November 4, 2010

Briefly Noted for November 4, 2010

Jason Scott at MITH — I am extremely bummed I won’t be in town for this. Next week our friends at the Maryland Institute for Technology and the Humanities (MITH) are hosting a two day visit by Jason Scott, computer historian and documentary filmmaker. On Monday November 8th, Scott will introduce a screening of his latest film, and on Tuesday November 9th, Scott will deliver a talk as part of MITH’s Digital Dialogues series. Please see the full announcement for more details. The events are open to the public (that means you).

Geoffrey Rockwell on Method and Theory — In this post about a recent spate of “cluster hires” in digital humanities at places like the University of Iowa and Georgia State University, Geoff Rockwell notes: “The digital humanities, in part because of the need for practicioners with extensive skills, tend to look undertheorized, and it is. It is undertheorized the way any craft field that developed to share knowledge that can’t be adequately captured in discourse is. It is undertheorized the way carpentry or computer science are. To new researchers who have struggled to master the baroque discourses associated with the postmodern theoretical turn there appears to be something naive and secretive about the digital humanities when is mindlessly ignores the rich emerging field of new media theory. It shouldn’t be so. We should be able to be clear about the importance of project management and thing knowledge – the tacit knowledge of fabrication and its cultures – even if the very nature of that poesis (knowledge of making) itself cannot easily (and shouldn’t have to) be put into words. We should be able to welcome theoretical perspectives without fear of being swallowed in postmodernisms that are exclusive as our craft knowledge. We should be able to explain that there is real knowledge in the making and that that knowledge can be acquired by anyone genuinely interested. Such explanations might go some way to helping people develop a portfolio of projects that prepare them for the jobs they feel excluded from. Put another way, there is nothing wrong is valuing thing knowledge as long as we also recognize the value of theoretical critique.”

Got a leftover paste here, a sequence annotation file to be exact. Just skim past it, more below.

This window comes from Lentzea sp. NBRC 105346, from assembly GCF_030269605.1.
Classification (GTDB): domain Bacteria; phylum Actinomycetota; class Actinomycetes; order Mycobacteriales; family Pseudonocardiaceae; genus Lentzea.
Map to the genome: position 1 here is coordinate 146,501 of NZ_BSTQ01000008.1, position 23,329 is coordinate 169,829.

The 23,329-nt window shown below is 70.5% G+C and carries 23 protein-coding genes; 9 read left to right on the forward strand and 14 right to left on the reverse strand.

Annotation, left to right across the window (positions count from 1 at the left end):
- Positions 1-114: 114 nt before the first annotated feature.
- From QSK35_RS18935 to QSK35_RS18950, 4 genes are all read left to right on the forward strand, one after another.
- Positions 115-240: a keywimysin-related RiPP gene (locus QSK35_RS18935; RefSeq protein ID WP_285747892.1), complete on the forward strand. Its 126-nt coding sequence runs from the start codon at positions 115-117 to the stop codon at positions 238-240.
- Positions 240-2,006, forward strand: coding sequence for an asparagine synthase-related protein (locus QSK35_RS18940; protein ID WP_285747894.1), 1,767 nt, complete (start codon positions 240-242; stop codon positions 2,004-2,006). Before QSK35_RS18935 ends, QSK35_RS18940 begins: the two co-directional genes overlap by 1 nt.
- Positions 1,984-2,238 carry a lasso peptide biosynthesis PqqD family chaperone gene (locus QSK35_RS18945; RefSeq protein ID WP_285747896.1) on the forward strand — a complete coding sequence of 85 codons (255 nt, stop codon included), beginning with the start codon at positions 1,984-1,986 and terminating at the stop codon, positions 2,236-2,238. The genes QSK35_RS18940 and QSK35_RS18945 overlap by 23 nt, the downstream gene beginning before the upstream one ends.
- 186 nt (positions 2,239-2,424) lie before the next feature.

@alexismadrigal unpacks the Google Books search algorithm — Writing for the Atlantic Monthly, Alexis Madrigal provides insights into how Google indexes book data and uses (or misuses) library metadata.

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